Intended for healthcare professionals

Opinion

Tom Nolan’s research reviews—23 June 2022

BMJ 2022; 377 doi: https://doi.org/10.1136/bmj.o1509 (Published 23 June 2022) Cite this as: BMJ 2022;377:o1509
  1. Tom Nolan, clinical editor; sessional GP, Surrey
  1. The BMJ, London

She sells C shells, but I’m not sure

Within a few seconds of typing “vitamin C infusion near me” into Google, I’m ready to book my high dose (40 g) vitamin C infusion for a bargain price of £230. It’s apparently indicated for people who have gastrointestinal issues, who suddenly feel run down, or who have to travel into the city or travel a lot (that is, pretty much everyone). These doctor-run clinics where you go and get a drip of your favourite vitamin seem quite popular these days. But how safe is intravenous vitamin C?

In a study that randomised 872 adults with sepsis receiving vasopressor therapy in an intensive care unit, those who received intravenous vitamin C had a higher risk of death or persistent organ dysfunction at 28 days than those who received placebo (risk ratio 1.21, P=0.01). This study population is very different from the general population, and patients in the study were given several doses of vitamin C, but the findings demonstrate that vitamins aren’t necessarily as harmless as we often assume.

N Engl J Med doi:10.1056/NEJMoa2200644

Pox pics

I expect there’s been a fair amount of googling of “monkeypox rash” over the past few months—both by the public and doctors. For a smoother—“I’m not really googling it, I’m just looking it up to double check”—consultation experience, we can now bookmark a case report that includes four images of monkeypox genital lesions. The patient had a macular rash and painful lymphadenopathy in the right inguinal area, which could easily be mistaken for some chafing, and two ulcerated lesions and several umbilicated pustules on the penis, which unmistakably look like they need an urgent specialist opinion.

N Engl J Med doi:10.1056/NEJMicm2206893

Remission rates in Crohn’s disease

The first randomised head-to-head trial of biologic therapies in Crohn’s disease has made the front cover of the Lancet. “The clinical remission rates were strikingly high for both biologics in this study,” reads the big quote. The trial enrolled 386 patients across 18 countries with moderate to severe Crohn’s disease. Ustekinumab was administered every eight weeks (with placebo injections fortnightly in between), and adalimumab administered every two weeks—with treatment in each group continuing for a year. At the end of the year, 65% and 61% of each respective arm of the study were in clinical remission, with no statistically significant difference between remission rates or risk of serious infections (2-3%). These response rates are better than in previous trials and may, say the authors, reflect a population with comparatively short disease duration versus previous studies, or the lack of a placebo group in a study with a symptom-based primary endpoint since all those recruited know they are getting an active treatment.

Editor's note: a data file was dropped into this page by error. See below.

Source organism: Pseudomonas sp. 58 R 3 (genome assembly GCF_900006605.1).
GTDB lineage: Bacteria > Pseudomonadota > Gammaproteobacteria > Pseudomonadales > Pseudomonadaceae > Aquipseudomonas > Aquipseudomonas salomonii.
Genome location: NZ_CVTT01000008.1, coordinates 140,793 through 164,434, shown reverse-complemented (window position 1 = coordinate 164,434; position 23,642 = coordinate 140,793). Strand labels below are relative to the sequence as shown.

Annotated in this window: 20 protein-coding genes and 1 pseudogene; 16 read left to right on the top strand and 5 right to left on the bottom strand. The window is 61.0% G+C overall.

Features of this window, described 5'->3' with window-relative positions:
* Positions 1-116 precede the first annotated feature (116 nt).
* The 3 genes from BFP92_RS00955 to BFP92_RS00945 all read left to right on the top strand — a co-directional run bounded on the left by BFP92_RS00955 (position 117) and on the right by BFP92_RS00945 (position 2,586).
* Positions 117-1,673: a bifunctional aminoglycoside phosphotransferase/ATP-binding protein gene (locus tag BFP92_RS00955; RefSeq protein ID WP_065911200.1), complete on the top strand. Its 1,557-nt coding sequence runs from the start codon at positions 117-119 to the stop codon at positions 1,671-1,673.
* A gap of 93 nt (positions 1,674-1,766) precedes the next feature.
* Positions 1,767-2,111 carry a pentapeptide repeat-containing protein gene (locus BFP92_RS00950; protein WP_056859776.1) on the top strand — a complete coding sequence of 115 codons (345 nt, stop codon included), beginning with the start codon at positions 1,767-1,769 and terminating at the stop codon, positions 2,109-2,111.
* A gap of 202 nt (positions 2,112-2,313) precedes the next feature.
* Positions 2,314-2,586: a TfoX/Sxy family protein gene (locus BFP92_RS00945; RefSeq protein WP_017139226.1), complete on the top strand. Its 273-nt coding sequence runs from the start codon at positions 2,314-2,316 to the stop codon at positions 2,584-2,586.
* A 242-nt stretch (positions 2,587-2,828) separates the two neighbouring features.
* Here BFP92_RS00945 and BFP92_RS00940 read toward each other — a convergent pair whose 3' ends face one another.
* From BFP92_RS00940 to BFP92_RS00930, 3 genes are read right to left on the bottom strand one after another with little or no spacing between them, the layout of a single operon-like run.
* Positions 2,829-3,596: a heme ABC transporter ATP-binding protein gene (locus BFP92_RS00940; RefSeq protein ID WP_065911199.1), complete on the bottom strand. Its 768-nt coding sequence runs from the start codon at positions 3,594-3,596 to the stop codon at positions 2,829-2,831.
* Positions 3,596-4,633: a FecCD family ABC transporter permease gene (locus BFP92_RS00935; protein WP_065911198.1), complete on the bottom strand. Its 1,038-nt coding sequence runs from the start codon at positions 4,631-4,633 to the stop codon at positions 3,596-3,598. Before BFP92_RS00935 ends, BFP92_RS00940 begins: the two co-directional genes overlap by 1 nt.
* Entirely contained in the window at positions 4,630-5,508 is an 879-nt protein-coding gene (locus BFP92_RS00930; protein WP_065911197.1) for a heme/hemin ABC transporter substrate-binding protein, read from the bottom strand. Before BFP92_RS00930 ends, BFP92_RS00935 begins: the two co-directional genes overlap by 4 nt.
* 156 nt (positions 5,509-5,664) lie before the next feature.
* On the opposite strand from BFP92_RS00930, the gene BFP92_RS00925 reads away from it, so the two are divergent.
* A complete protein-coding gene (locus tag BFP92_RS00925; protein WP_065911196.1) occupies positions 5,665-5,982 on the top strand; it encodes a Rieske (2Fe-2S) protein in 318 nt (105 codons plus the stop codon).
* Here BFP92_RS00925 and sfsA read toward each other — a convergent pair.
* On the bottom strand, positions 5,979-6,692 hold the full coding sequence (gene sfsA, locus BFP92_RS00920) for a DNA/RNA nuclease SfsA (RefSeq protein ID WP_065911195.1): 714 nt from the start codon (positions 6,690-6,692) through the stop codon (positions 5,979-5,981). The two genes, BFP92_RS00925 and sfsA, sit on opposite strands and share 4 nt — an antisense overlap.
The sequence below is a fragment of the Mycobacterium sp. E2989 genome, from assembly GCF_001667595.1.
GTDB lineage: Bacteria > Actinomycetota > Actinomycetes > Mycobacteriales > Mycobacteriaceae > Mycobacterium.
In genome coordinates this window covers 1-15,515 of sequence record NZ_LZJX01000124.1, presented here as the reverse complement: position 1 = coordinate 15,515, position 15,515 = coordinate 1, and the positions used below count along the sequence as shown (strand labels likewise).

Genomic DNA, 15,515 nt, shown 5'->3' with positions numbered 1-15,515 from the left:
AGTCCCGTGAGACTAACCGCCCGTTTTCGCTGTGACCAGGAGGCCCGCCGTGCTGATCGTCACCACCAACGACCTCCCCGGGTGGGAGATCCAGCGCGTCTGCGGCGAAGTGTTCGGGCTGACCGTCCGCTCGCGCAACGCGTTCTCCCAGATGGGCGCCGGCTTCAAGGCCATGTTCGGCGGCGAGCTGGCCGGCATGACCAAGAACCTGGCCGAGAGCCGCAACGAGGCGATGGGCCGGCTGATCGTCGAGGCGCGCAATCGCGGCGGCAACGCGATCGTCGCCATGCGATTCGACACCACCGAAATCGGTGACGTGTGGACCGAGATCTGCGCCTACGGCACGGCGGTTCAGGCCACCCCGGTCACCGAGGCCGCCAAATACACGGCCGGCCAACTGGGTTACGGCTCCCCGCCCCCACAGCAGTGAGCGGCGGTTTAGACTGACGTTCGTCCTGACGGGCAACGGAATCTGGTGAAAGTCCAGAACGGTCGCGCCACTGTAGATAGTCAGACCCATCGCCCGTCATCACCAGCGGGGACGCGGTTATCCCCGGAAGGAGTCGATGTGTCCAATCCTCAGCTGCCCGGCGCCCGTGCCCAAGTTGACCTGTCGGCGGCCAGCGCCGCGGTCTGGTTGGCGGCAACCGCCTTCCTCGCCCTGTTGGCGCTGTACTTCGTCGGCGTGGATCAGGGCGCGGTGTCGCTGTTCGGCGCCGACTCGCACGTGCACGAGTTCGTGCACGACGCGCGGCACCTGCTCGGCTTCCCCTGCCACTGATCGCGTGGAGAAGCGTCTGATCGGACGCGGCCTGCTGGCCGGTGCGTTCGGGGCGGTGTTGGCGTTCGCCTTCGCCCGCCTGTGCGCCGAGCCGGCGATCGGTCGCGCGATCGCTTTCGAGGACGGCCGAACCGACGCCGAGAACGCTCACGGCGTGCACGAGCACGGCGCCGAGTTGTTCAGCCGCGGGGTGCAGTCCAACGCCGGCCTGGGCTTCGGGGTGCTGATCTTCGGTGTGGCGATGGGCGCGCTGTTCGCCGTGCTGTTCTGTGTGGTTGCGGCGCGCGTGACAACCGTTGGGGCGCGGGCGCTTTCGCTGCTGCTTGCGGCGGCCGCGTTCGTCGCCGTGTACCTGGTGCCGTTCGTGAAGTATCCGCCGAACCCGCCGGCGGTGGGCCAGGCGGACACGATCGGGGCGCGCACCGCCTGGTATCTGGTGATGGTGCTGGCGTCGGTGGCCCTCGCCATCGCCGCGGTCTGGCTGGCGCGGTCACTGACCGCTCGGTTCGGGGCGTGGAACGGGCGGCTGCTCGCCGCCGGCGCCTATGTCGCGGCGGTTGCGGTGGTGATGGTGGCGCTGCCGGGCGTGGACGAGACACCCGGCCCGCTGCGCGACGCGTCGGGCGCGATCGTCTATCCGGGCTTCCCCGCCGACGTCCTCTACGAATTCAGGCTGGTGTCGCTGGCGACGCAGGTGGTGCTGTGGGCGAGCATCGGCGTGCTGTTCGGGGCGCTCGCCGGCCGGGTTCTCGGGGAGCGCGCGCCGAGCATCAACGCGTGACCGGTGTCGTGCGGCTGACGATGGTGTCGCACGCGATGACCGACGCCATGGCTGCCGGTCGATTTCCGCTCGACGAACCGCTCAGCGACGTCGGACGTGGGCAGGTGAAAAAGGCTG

Lancet doi:10.1016/S0140-6736(22)00688-2

Quit while you’re ahead

The first placebo controlled trial of varenicline added to counselling on smoking cessation among African American adults found that those randomised to varenicline were three times more likely to be abstinent from smoking after 26 weeks. Of the 500 participants in the study based in Kansas City, half were light smokers and 86% smoked menthol cigarettes. The quit rates seem fairly decent: 15.7% in the varenicline group versus 6.5% in the placebo group. Participants were paid $20-50 for each follow-up visit, and, although payments were made irrespective of smoking status, I know that if it was me in the study I’d be trying extra hard to quit so as not to let the investigators down.

JAMA doi:10.1001/jama.2022.8274

A classic study of intravenous fluid treatment

One way to go down in academic history as having published a classic piece of research is to call your study CLASSIC (“conservative versus liberal approach to fluid therapy of septic shock in intensive care”—CLASSIC is in there somewhere). It compared a restrictive approach to intravenous fluid treatment versus usual care in patients in intensive care with septic shock. There was no difference in the primary outcome of 90 day mortality, or secondary outcomes such as renal failure. However, the difference in volume of fluids given between the two groups was less than expected (median 1798 mL (interquartile range 500-4366) v 3811 mL (1861-6762)), meaning that finding any difference in outcomes between the groups was unlikely.

N Engl J Med doi:10.1056/NEJMoa2202707

Footnotes

  • Competing interests: None declared

  • Provenance and peer review: Not commissioned, not peer reviewed.

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